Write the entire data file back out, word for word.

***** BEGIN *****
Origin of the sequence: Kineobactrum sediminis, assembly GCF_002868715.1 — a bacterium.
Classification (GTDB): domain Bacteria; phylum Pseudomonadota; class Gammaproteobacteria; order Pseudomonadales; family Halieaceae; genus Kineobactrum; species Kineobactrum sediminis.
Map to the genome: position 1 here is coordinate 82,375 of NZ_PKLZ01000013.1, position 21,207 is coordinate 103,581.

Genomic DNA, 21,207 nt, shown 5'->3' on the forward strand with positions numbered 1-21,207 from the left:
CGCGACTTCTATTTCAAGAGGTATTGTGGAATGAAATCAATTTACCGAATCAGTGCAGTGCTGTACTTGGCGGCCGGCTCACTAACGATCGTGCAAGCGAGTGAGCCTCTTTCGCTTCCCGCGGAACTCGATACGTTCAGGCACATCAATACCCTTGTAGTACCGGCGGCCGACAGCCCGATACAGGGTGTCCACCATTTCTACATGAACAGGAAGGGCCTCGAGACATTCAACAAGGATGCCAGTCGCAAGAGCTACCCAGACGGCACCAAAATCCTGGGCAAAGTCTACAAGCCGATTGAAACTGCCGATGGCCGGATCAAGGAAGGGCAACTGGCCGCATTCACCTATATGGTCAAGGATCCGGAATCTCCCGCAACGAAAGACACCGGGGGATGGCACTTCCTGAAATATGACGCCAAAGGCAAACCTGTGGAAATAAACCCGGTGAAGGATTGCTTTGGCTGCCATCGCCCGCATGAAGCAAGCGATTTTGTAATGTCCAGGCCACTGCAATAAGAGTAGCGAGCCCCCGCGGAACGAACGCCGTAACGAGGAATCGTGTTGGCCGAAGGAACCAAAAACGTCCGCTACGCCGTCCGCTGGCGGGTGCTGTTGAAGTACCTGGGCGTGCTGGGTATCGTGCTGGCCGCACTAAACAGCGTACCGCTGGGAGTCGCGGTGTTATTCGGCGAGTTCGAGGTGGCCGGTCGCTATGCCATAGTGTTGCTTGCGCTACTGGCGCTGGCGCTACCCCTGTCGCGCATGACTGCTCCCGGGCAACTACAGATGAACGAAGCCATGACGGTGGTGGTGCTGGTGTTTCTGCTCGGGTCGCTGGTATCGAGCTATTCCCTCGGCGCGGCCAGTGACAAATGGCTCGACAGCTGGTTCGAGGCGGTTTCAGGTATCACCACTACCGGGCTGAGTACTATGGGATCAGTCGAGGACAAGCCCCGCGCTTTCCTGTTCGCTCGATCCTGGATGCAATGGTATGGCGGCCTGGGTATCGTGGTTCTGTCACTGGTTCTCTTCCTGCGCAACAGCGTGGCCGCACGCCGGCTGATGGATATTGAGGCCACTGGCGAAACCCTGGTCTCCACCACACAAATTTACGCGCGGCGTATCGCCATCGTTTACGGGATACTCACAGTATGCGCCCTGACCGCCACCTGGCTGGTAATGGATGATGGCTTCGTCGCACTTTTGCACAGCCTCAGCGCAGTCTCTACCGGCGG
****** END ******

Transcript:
Origin of the sequence: Kineobactrum sediminis, assembly GCF_002868715.1 — a bacterium.
Classification (GTDB): domain Bacteria; phylum Pseudomonadota; class Gammaproteobacteria; order Pseudomonadales; family Halieaceae; genus Kineobactrum; species Kineobactrum sediminis.
Map to the genome: position 1 here is coordinate 82,375 of NZ_PKLZ01000013.1, position 21,207 is coordinate 103,581.

Genomic DNA, 21,207 nt, shown 5'->3' on the forward strand with positions numbered 1-21,207 from the left:
CGCGACTTCTATTTCAAGAGGTATTGTGGAATGAAATCAATTTACCGAATCAGTGCAGTGCTGTACTTGGCGGCCGGCTCACTAACGATCGTGCAAGCGAGTGAGCCTCTTTCGCTTCCCGCGGAACTCGATACGTTCAGGCACATCAATACCCTTGTAGTACCGGCGGCCGACAGCCCGATACAGGGTGTCCACCATTTCTACATGAACAGGAAGGGCCTCGAGACATTCAACAAGGATGCCAGTCGCAAGAGCTACCCAGACGGCACCAAAATCCTGGGCAAAGTCTACAAGCCGATTGAAACTGCCGATGGCCGGATCAAGGAAGGGCAACTGGCCGCATTCACCTATATGGTCAAGGATCCGGAATCTCCCGCAACGAAAGACACCGGGGGATGGCACTTCCTGAAATATGACGCCAAAGGCAAACCTGTGGAAATAAACCCGGTGAAGGATTGCTTTGGCTGCCATCGCCCGCATGAAGCAAGCGATTTTGTAATGTCCAGGCCACTGCAATAAGAGTAGCGAGCCCCCGCGGAACGAACGCCGTAACGAGGAATCGTGTTGGCCGAAGGAACCAAAAACGTCCGCTACGCCGTCCGCTGGCGGGTGCTGTTGAAGTACCTGGGCGTGCTGGGTATCGTGCTGGCCGCACTAAACAGCGTACCGCTGGGAGTCGCGGTGTTATTCGGCGAGTTCGAGGTGGCCGGTCGCTATGCCATAGTGTTGCTTGCGCTACTGGCGCTGGCGCTACCCCTGTCGCGCATGACTGCTCCCGGGCAACTACAGATGAACGAAGCCATGACGGTGGTGGTGCTGGTGTTTCTGCTCGGGTCGCTGGTATCGAGCTATTCCCTCGGCGCGGCCAGTGACAAATGGCTCGACAGCTGGTTCGAGGCGGTTTCAGGTATCACCACTACCGGGCTGAGTACTATGGGATCAGTCGAGGACAAGCCCCGCGCTTTCCTGTTCGCTCGATCCTGGATGCAATGGTATGGCGGCCTGGGTATCGTGGTTCTGTCACTGGTTCTCTTCCTGCGCAACAGCGTGGCCGCACGCCGGCTGATGGATATTGAGGCCACTGGCGAAACCCTGGTCTCCACCACACAAATTTACGCGCGGCGTATCGCCATCGTTTACGGGATACTCACAGTATGCGCCCTGACCGCCACCTGGCTGGTAATGGATGATGGCTTCGTCGCACTTTTGCACAGCCTCAGCGCAGTCTCTACCGGCGG